Cop campaigns for Morgan sheriff
Darwin Little hopes to cut his 50-minute commute time considerably starting in January.
Little, a sergeant in the Park City Police Department, lives in Morgan and is one of three people seeking to be the next Morgan County sheriff. It’s a job that Little has coveted since he started in Utah law enforcement in the 1990s.
"As a rookie, when I first started law enforcement, that was a dream of mine, to be sheriff of Morgan County," Little said.
Candidates statewide were required to file papers for November’s election in March, launching Little’s political career. In Morgan County, elections are non-partisan, meaning that he need not declare a political party.
He is running against Gene Ercanbrack, who is the incumbent, and Greg Wynn. A primary is scheduled in June to reduce the field to two for the general election in November. All of the candidates are from Morgan.
Little claims that the Sheriff’s Office in Morgan suffers from a disconnect with the community, saying that he plans a campaign with a platform of making sure the Sheriff’s Office is "visible and responsive."
He said the Sheriff’s Office employs 11 sworn deputies, including the sheriff, and, with a department that size, it is important that they patrol the county’s neighborhoods.
Little said, if he is elected, he wants to form an advisory committee to assist the Sheriff’s Office better understand the community. He said such a committee would ensure that the Sheriff’s Office responds to complaints and it "alleviates that perception of sweeping it under the rug."
"You have to be dynamic in your communication," Little said.
Little, who is 39 years old, plans to remain with the police force in Park City through the election and plans to keep his job if he loses in Morgan County. He informed Park City Police Chief Lloyd Evans of his campaign plans six months ago.
Little said the Morgan County sheriff’s salary is slightly better than what he earns in Park City but that City Hall’s benefits are better than those in Morgan County.
Little worked for the Dallas Police Department in 1989 and 1990 and spent nine years in the Morgan County Sheriff’s Office as a deputy, detective and a member of a homicide task force, he said. Little left the Sheriff’s Office for the Park City Police Department, where he was promoted to sergeant and served as the second in command at Deer Valley Resort during the 2002 Winter Olympics, where skiing and freestyle events were staged.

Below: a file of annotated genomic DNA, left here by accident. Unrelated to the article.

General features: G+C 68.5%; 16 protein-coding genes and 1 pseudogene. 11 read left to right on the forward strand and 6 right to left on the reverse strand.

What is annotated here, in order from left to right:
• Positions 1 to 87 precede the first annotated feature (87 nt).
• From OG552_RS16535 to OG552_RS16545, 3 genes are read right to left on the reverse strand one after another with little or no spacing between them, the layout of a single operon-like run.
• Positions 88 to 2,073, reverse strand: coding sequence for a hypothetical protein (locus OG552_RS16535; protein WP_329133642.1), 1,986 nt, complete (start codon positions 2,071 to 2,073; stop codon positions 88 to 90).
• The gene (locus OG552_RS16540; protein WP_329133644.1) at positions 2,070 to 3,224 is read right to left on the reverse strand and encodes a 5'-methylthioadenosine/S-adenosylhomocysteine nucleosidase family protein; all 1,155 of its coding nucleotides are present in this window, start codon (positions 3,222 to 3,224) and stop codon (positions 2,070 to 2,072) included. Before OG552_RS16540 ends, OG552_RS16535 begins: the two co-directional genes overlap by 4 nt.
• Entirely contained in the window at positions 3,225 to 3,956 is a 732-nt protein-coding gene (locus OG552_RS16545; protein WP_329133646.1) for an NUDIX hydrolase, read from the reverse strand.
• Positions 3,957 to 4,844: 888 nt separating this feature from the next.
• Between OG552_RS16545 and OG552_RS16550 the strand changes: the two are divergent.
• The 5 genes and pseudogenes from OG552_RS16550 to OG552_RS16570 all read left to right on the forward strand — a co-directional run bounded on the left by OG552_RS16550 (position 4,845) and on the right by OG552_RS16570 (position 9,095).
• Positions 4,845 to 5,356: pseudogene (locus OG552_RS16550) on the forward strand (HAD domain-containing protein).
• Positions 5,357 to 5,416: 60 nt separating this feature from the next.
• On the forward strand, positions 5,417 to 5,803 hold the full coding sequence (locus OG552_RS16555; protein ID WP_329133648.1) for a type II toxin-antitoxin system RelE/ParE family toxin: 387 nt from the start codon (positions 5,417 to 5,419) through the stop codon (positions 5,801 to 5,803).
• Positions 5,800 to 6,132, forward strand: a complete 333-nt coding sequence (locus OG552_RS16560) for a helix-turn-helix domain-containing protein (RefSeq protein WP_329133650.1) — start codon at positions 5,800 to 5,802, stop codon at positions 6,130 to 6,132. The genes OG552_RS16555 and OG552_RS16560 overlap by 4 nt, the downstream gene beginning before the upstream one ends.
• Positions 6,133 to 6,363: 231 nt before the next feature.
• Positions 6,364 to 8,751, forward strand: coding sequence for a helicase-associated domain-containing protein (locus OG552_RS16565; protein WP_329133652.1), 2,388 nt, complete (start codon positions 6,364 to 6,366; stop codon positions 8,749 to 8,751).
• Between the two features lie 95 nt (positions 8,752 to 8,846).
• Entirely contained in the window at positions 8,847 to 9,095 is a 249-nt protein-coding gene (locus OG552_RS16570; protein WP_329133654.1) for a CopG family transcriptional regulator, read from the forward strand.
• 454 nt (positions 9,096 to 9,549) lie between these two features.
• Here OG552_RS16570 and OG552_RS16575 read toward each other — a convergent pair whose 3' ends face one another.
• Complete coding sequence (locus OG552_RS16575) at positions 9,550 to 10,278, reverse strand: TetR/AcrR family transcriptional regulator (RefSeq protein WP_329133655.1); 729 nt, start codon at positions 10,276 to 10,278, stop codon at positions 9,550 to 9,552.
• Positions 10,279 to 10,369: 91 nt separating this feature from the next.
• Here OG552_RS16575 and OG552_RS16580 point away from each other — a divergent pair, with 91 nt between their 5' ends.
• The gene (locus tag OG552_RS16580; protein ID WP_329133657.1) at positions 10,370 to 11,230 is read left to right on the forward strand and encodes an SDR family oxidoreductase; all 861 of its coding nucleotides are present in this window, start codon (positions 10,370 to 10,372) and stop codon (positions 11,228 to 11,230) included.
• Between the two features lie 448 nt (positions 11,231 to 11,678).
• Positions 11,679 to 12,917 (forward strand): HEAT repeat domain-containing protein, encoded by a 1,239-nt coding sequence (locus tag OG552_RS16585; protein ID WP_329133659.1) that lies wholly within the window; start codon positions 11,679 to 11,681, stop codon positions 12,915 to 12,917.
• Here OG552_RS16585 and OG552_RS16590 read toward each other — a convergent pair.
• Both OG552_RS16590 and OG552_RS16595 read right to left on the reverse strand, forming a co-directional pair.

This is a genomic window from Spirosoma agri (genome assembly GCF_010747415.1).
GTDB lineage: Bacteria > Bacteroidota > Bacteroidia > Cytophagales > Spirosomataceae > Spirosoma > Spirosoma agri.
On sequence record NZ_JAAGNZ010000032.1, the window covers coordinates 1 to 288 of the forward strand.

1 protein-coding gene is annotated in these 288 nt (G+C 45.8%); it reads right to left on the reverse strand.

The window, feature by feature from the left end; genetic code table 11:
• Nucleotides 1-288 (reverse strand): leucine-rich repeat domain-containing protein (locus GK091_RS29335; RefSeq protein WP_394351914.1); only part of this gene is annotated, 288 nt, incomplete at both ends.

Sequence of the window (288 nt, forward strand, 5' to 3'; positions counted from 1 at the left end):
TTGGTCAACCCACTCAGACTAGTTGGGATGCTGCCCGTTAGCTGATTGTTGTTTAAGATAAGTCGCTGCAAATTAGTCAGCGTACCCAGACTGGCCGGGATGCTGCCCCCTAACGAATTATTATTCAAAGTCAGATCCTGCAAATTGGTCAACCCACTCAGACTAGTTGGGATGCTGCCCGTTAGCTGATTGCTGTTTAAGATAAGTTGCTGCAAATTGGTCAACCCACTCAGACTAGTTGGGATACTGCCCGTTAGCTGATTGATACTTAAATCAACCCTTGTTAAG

In Dallas, Little said, he learned about officer safety because of the severity of the crimes committed in the metropolis. But Park City taught him about what he labels community-oriented policing, such as how to be a personable officer, he said. Little also said he learned supervisory skills in Park City.
If Little wins in November, he will become the second Park City officer in recent years to become a sheriff. Dave Edmunds was a Park City officer before being elected Summit County sheriff in 2002.
"I think that, generally speaking, the Park City Police Department has had the opportunity to prepare a number of our officers for administrative-type positions," Police Chief Lloyd Evans said.
He noted that the Olympics and other big events like the Sundance Film Festival provided opportunities for Park City officers to become better trained for advanced police positions.
Evans commended Little, noting his promotion to sergeant and his service during the Games.
"It’s a fairly rigorous process one has to go through to be promoted," Evans said, describing Little as a "good, consistent, meticulous officer" and "detailed."
Little said the most important law-enforcement issue in Morgan County is narcotics and he said drugs are seen in schools and a city park.
He said high-school students are taking drugs and that marijuana and methamphetamine are the most common narcotics. Little said, however, that the drugs in Morgan County are not as prevalent as they are in Park City.
Little is confident that his tenure in Park City prepares him for Morgan County.
"I’ve received the training from a class resort community that deals with different walks of life every day," he said.
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Some Parkites long for the 1990s. Others in Park City prefer the first decade of the 2000s, Mayor Andy Beerman found during interactive polling that was an element of his recent State of the City address.